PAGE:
Dissertation/Thesis Abstract

Homeschooling: Constructing or deconstructing democracy
by Krause, Jean M., M.A., California State University, Long Beach, 2012, 196; 1517712
Abstract (Summary)

Although home schooling has been accused of fracturing America's public school system and deconstructing democracy in America, home schooling has actually democratized American education through dissent from participation in the public school system, rejection of authority and privilege assumed by educational elites, and claims of equality with public schoolteachers to educate their children themselves. Objecting to increased involvement in the schools by state and federal governments, parents withdrew their children from the public schools, involved themselves in litigation and lobbying of their state legislatures to protect their right to home school, and created their own curricula imbued with their worldview, rather than rely on curricula prepared by educational experts. No longer an insular isolated community by 2012, today's home schoolers can choose a blend of home, public and private school services to educate their children, discounting the concerns of a fractured society and a deconstruction of democracy.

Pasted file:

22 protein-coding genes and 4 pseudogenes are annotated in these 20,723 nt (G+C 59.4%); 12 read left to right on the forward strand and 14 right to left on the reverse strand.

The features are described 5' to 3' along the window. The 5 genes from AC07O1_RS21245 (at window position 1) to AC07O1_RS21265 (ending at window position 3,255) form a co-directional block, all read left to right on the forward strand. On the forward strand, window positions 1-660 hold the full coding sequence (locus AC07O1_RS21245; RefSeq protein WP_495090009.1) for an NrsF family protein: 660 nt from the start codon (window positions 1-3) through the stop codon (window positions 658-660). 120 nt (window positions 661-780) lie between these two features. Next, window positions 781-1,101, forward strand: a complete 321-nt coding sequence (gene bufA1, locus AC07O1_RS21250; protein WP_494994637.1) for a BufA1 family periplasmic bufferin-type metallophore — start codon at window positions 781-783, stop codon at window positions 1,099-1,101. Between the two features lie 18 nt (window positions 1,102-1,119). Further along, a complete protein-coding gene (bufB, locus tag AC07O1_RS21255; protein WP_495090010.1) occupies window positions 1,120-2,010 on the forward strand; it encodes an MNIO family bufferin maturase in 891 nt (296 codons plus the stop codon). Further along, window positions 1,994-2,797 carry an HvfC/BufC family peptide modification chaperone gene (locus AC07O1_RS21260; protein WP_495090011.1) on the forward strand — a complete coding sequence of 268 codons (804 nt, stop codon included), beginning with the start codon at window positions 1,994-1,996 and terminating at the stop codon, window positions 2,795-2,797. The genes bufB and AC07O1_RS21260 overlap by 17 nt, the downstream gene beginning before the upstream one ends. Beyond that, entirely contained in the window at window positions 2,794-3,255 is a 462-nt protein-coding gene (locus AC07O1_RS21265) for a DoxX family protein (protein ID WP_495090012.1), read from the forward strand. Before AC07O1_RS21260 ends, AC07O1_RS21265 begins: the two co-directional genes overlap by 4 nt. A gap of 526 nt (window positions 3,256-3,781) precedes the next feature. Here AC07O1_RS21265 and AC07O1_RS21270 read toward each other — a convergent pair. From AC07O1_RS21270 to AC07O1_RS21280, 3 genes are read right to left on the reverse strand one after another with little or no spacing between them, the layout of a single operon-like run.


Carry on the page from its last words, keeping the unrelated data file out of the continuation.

Indexing (document details)
Advisor: Luhr, Eileen
School: California State University, Long Beach
School Location: United States -- California
Source: MAI 51/01M(E), Masters Abstracts International
Subjects: American history, Education history, History
Publication Number: 1517712
ISBN: 9781267470737
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